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Tuesday, November 29, 2022

Strong winds, tornadoes and hail: more than 55 million inhabitants in the southern USA are again under severe storm warning

Strong winds, tornadoes and hail: more than 55 million inhabitants in the southern USA are again under severe storm warning

It is expected that the storms rage Tuesday in central United Statesbut the day with highest risk of severe weather will be Wednesday in the deep south, forecasters said.

“Residents in parts of the South that are still faltering from last week’s devastating weather may find themselves in the path of Mother Nature’s wrath again this week,” said AccuWeather meteorologist Mary Gilbert.

More than 23 million people are at risk of some form of severe weather on Tuesday, with the number rising to Wednesday more than 55 millionsaid the Storm Prediction Center. On Thursday, 20 million people could see severe weather.

Wind, hail and tornadoes from Iowa to Texas Tuesday

Tuesday night includes the highest risk area for severe thunderstorms states from Iowa to Texas. The Storm Prediction Center (SPC) has warned that parts of Texas, Oklahoma and Kansas are all included in a Level 2 out of 5 risk of severe weather.

The major threats will be gusts, heavy hail and the possibility of tornadoesaccording to the National Weather Service.

Dallas, Oklahoma City, Tulsa and Kansas City, Missouri, are some of the cities to watch out for heavy storms on Tuesday.

Wildfires are also possible in the southern plains on Tuesday. “A major wildfire outbreak is likely to occur today in the southern Highlands, where high winds and very dry conditions will promote extremely critical fire,” the National Weather Service warned.

Warning Wednesday in the deep south

For Wednesday, the SPCA has a level 3 of 5 risk of severe weather for Wednesday in parts of the lower Mississippi River Valley. Jackson, Memphis, Birmingham, Baton Rouge and New Orleans can see severe storms and even tornadoes.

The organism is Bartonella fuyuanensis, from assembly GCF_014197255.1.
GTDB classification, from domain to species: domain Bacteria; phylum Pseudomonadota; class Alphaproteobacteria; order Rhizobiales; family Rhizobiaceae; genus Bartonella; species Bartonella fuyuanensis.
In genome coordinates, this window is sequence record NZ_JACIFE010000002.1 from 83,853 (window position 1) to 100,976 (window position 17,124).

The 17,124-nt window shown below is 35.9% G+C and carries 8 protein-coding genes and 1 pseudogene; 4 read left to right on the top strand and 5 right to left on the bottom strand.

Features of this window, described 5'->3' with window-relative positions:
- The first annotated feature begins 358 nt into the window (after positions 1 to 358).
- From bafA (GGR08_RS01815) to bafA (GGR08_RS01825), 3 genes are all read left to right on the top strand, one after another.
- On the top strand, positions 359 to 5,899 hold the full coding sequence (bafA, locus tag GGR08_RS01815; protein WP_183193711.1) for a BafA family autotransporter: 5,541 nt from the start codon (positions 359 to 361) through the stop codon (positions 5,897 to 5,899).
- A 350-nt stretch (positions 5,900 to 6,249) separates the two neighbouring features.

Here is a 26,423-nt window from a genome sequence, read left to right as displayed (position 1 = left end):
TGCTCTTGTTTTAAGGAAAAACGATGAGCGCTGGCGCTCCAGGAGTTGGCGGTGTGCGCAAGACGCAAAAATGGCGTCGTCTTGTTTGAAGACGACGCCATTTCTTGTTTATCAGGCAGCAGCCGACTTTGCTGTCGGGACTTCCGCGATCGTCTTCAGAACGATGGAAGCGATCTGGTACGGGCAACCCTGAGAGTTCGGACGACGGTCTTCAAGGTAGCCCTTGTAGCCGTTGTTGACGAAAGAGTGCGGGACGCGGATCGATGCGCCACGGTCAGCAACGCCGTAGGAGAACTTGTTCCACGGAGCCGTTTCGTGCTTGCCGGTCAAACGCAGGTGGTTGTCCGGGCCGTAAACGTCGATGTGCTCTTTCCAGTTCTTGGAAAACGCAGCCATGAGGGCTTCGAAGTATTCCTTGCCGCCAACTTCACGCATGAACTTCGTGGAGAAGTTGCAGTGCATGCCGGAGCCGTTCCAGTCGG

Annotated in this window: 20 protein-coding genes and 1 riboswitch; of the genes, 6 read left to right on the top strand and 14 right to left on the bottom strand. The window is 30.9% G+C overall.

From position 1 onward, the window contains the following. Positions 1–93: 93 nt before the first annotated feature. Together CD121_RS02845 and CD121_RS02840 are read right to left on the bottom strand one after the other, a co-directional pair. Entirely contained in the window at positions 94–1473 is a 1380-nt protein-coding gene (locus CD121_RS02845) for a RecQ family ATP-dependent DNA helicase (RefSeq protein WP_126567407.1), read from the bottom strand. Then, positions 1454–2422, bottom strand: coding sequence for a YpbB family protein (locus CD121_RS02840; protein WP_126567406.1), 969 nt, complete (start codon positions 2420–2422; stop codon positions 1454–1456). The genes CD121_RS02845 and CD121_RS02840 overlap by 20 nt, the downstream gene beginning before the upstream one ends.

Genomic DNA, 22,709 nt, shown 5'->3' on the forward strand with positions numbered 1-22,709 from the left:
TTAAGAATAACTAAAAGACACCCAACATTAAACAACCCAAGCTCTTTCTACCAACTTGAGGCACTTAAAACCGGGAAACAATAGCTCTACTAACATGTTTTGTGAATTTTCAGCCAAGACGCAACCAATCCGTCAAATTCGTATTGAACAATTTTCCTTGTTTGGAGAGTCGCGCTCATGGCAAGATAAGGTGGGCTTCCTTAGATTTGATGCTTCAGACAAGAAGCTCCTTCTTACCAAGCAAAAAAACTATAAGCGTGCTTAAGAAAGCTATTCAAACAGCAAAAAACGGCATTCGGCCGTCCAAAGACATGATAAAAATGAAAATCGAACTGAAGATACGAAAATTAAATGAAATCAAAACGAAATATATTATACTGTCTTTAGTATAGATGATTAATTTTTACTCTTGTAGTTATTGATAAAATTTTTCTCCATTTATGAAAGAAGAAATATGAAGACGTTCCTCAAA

“The line will enter the region shortly after noon, reaching the Baton Rouge area around 4 p.m., New Orleans at 7 p.m., Gulfport at 9 p.m., and leaving the area around midnight Wednesday through Thursday morning,” said the National Weather Service (NWS) office. in New Orleans.

All serious hazards are possible, including significant gusts of more than 75 mph and strong tornadoes (EF2 +), “according to the Center.

The SPCA said the biggest threat to the storm line would be gusts, which sometimes exceed hurricane force, above 74 mph. Cities like Baton Rouge, Louisiana; Jackson, Mississippi; and Tuscaloosa, Alabama, could see severe storms on Wednesday.

Rapid floods will also be a concern on Wednesday and Wednesday evenings, AccuWeather reported, especially as rivers remain fairly high after the latest onslaught of rain and storms.

Lauren Nash, a meteorologist from the National Weather Service in New Orleans, told CNN that they were trying to get the message out to the public to be prepared.

“So what we are trying to do is to tell everyone that every event is different and every event needs to be aware. But those affected, not only by the tornado last week, but also by Ida, they are all in substandard “So just a little extra emphasis should be placed on making sure they are aware of the weather and know where to go if a clock or warning is issued.”

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